Distraction ≠ Anxiety

This blog post arrived from Hero’s Journal (the product of whom, I love) about distraction. It seemed to infer that distraction was the result of anxiety. It’s not that I’ve not heard that before (it’s quite a common trope in the “How to destress” pop-culture circle), but perhaps it struck me as odd here because the it was making distraction the subject rather than anxiety. The other reason it raised my attention’s right eyebrow was because I was talking (aka info-dumping) with a work pal this morning about the difference between working in the office and working at home.

Anxiety is not the primary reason for me to be distracted. IN FACT anxiety is a great driver of focus. In the office I tend to hyper-focus a lot because the excessive noise and human electricity-pollution creates such a atmosphere of stimulus stress that I usually have little choice but to burrow into work. Similarly task urgency makes me push into hyper-focus easily.

Additionally I’m more inclined to daydream when I’m in my home office working with much lower distractions and sensory pain.

Look, I’m no stranger to Yerkes-Dodson curve. I know that pressure leads to performance to a point. BUT I’m much more likely to hyper-focus with higher stress even when that stress is damaging.

Nancy Doyle – Assume Competence: Neurodivergent Staff Don’t Need Kid Gloves

It’s an ADHD thing (I’m pretty sure). I get distracted at low stress points and highly attentive at high stress points (until I meltdown). Heck, I went into business mode for a week when I arrived in Cairo the morning of Arab-spring when liaising with Australian and Canadian Governments (and the beautiful people of Egypt) saved our lives.

There’s also the judgment call on what we call performance. Free associating is great innovation work. It’s essential to me making innovative ground on projects.

So “No.” Destressing is not a solution to my distractedness. In many cases it’s the exact opposite.


On the other hand do check out the Hero’s Journal. I love mine and I’m using it to my personal mental health project. More on that soon

Combating Overcommitment & Monotasking: Good tips on hacking my job

How to ADHD has really been on the money lately with incredible work tips that have really sung to me.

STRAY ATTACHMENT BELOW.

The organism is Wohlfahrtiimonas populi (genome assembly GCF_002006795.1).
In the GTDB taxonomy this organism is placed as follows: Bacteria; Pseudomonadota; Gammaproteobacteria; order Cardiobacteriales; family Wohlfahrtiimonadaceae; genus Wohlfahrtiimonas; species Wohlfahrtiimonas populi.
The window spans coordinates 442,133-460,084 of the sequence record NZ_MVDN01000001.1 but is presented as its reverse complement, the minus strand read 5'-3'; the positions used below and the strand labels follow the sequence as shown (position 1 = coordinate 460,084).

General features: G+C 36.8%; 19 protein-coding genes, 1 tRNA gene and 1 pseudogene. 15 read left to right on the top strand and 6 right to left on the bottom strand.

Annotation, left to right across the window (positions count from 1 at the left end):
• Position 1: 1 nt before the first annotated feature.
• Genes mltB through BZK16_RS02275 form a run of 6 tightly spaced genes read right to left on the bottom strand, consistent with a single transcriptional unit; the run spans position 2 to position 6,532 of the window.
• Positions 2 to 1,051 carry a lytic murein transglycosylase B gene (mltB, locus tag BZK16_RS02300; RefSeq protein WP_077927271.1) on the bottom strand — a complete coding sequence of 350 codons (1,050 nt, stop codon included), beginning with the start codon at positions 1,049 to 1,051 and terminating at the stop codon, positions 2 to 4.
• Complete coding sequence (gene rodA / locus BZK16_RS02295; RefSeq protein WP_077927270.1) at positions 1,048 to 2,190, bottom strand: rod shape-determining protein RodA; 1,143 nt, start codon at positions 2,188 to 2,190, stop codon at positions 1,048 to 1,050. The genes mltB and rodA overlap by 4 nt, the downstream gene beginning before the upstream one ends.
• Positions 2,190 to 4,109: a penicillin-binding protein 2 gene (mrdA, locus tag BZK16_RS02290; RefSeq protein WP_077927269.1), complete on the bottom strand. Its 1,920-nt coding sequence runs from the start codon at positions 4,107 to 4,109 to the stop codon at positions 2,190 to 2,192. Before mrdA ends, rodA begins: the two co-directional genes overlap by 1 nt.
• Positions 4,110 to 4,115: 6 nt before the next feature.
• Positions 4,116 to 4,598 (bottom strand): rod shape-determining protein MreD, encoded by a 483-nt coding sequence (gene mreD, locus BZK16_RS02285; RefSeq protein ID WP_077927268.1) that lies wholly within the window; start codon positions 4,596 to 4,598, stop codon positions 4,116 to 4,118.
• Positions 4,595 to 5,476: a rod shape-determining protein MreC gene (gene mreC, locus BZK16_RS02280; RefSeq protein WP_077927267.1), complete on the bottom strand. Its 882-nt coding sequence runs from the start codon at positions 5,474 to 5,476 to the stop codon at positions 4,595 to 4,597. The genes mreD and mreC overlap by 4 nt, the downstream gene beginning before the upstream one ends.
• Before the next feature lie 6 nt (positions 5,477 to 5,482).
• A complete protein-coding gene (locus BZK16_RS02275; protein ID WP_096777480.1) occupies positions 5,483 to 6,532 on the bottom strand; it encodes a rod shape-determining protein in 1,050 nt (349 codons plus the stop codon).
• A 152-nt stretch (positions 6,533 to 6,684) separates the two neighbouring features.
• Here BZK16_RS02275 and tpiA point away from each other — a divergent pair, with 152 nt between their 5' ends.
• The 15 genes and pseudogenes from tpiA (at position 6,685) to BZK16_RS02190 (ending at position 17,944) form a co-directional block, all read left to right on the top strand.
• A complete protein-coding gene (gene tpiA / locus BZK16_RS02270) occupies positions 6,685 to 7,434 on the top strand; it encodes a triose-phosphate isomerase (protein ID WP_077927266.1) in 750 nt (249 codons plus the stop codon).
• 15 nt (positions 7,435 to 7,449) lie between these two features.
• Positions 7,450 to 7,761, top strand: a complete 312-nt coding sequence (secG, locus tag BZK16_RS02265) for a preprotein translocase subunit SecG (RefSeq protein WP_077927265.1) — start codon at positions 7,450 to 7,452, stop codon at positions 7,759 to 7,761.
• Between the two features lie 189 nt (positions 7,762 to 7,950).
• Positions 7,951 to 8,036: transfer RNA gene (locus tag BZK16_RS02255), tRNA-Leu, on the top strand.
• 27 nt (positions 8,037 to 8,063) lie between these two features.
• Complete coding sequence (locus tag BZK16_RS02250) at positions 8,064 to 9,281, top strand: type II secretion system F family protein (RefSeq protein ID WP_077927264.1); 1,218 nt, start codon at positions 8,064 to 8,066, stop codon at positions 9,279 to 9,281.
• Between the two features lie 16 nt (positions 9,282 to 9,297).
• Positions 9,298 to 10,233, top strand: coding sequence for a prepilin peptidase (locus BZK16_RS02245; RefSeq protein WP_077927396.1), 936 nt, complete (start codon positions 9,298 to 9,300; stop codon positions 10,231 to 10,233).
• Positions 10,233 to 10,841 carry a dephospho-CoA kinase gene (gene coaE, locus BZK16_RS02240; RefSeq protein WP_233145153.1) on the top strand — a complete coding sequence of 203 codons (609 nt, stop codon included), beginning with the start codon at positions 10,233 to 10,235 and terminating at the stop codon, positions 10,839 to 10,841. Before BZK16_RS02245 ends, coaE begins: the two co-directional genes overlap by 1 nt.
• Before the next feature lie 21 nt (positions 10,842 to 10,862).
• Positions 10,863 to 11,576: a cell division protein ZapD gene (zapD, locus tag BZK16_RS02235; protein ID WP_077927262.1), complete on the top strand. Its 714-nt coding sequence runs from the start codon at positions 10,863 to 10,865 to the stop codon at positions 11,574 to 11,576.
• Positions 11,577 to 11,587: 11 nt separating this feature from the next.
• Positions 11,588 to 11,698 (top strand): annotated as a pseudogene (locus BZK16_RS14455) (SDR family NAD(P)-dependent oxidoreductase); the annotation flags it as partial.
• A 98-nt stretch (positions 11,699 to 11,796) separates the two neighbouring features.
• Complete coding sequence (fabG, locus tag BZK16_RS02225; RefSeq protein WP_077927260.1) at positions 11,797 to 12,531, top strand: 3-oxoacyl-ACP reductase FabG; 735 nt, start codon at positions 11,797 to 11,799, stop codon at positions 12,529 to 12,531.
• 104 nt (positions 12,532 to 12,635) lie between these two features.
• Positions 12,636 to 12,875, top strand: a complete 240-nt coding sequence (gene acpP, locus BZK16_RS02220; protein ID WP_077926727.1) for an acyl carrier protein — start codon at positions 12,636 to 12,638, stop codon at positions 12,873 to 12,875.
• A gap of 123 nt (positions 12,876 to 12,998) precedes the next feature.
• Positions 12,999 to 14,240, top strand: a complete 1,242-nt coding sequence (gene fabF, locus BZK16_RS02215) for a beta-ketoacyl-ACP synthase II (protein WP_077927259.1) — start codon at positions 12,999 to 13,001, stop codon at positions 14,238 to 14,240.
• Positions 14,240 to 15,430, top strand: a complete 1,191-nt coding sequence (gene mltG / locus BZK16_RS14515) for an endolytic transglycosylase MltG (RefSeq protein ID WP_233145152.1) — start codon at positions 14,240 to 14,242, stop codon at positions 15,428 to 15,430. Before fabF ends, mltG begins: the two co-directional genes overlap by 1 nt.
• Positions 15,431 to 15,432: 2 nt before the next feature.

Taking on too much work

Ah YES! Over committing is a huge challenge for my life for a number of reasons.  Living a life in line with your values seemed a bit like the title of a pop psych book from the 90s (and personal baggage for another time). However stepping back for a minute and looking at what life values I need to prioritise was really great. Instead of fitting in one more request for other people, I really need to hit pause and take time out for myself, and the things on the top of my value list that I’m ignoring.  Things like personal health and relationships.

One way that I’m looking at that at the moment is by monitoring my emotional health using the Daylio app.  It also tracks potentially related stuff like healthy eating, exercise and personal timeouts.  Because the best way to get an over committed data junkie to take time out is with the lure of more data.

The other thing is Trello.  I talk about this a lot.  I have a personal Kanban for projects that I need to achieve and hard and soft deadlines for that.  For other work requests I’m building in two times a day of 30 minutes where I clear &/or prioritise those requests. Of course I can’t ignore everyone (as much as that sounds like heaven) but it does mean that I can block out times to focus and on what task knowing that the alerts will get dealt with in their own space.

Monotasking

That’s a great segue into the other great vlog –  Monotasking.  It’s a great reminder about the illusion that multitasking is somehow good.  I’ve known for a long time that my brand autistic neurotype deals with interruptions by crashing my brains hard drive.  It’s no secret that changing my focus requires a good 5-10 seconds to shelve what I was doing and making the turn.  Even then it takes a bunch of effort to do.  But split focus is also a pain for other neurotypes.  

Monotasking is a great way to do lots well.  Blocking out slabs of time to get things done.  It’s also good to block in slabs of time to do social or answer people’s questions.  It’s an idea I want to try out more and see how it goes.

Here are the two quick YouTube eps that I’m talking about.  Love to hear the ways you are hacking your work for your brain.